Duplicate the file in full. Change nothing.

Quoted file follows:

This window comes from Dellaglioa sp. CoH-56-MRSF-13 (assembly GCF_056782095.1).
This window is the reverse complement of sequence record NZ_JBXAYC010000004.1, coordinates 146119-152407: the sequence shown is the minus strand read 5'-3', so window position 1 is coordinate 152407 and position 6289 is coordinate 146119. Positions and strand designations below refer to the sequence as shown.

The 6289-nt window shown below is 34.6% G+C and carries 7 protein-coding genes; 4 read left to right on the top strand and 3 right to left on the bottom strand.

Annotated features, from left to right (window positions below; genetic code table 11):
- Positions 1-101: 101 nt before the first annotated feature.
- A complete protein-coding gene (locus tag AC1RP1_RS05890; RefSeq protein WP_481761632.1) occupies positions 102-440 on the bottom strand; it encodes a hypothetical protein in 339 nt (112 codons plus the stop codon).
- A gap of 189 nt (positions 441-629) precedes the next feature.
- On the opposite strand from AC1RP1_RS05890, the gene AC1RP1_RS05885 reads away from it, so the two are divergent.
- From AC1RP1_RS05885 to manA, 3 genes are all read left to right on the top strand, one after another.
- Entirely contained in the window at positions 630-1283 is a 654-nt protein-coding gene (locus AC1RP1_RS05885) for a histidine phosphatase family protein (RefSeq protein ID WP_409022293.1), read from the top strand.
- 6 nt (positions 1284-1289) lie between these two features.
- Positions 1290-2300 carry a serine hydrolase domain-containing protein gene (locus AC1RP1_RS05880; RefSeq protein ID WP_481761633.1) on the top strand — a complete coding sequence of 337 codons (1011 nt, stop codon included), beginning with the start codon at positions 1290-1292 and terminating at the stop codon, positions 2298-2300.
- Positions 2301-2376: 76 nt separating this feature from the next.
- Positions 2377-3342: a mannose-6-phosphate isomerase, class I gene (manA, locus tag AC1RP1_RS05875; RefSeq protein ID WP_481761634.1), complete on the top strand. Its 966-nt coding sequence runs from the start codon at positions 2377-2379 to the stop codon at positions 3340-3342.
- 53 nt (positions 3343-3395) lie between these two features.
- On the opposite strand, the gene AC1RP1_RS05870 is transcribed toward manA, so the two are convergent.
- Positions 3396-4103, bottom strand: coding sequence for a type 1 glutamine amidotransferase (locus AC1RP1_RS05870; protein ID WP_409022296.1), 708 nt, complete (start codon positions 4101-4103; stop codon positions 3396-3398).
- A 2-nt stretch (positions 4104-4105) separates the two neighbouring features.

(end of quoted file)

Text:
This window comes from Dellaglioa sp. CoH-56-MRSF-13 (assembly GCF_056782095.1).
This window is the reverse complement of sequence record NZ_JBXAYC010000004.1, coordinates 146119-152407: the sequence shown is the minus strand read 5'-3', so window position 1 is coordinate 152407 and position 6289 is coordinate 146119. Positions and strand designations below refer to the sequence as shown.

The 6289-nt window shown below is 34.6% G+C and carries 7 protein-coding genes; 4 read left to right on the top strand and 3 right to left on the bottom strand.

Annotated features, from left to right (window positions below; genetic code table 11):
- Positions 1-101: 101 nt before the first annotated feature.
- A complete protein-coding gene (locus tag AC1RP1_RS05890; RefSeq protein WP_481761632.1) occupies positions 102-440 on the bottom strand; it encodes a hypothetical protein in 339 nt (112 codons plus the stop codon).
- A gap of 189 nt (positions 441-629) precedes the next feature.
- On the opposite strand from AC1RP1_RS05890, the gene AC1RP1_RS05885 reads away from it, so the two are divergent.
- From AC1RP1_RS05885 to manA, 3 genes are all read left to right on the top strand, one after another.
- Entirely contained in the window at positions 630-1283 is a 654-nt protein-coding gene (locus AC1RP1_RS05885) for a histidine phosphatase family protein (RefSeq protein ID WP_409022293.1), read from the top strand.
- 6 nt (positions 1284-1289) lie between these two features.
- Positions 1290-2300 carry a serine hydrolase domain-containing protein gene (locus AC1RP1_RS05880; RefSeq protein ID WP_481761633.1) on the top strand — a complete coding sequence of 337 codons (1011 nt, stop codon included), beginning with the start codon at positions 1290-1292 and terminating at the stop codon, positions 2298-2300.
- Positions 2301-2376: 76 nt separating this feature from the next.
- Positions 2377-3342: a mannose-6-phosphate isomerase, class I gene (manA, locus tag AC1RP1_RS05875; RefSeq protein ID WP_481761634.1), complete on the top strand. Its 966-nt coding sequence runs from the start codon at positions 2377-2379 to the stop codon at positions 3340-3342.
- 53 nt (positions 3343-3395) lie between these two features.
- On the opposite strand, the gene AC1RP1_RS05870 is transcribed toward manA, so the two are convergent.
- Positions 3396-4103, bottom strand: coding sequence for a type 1 glutamine amidotransferase (locus AC1RP1_RS05870; protein ID WP_409022296.1), 708 nt, complete (start codon positions 4101-4103; stop codon positions 3396-3398).
- A 2-nt stretch (positions 4104-4105) separates the two neighbouring features.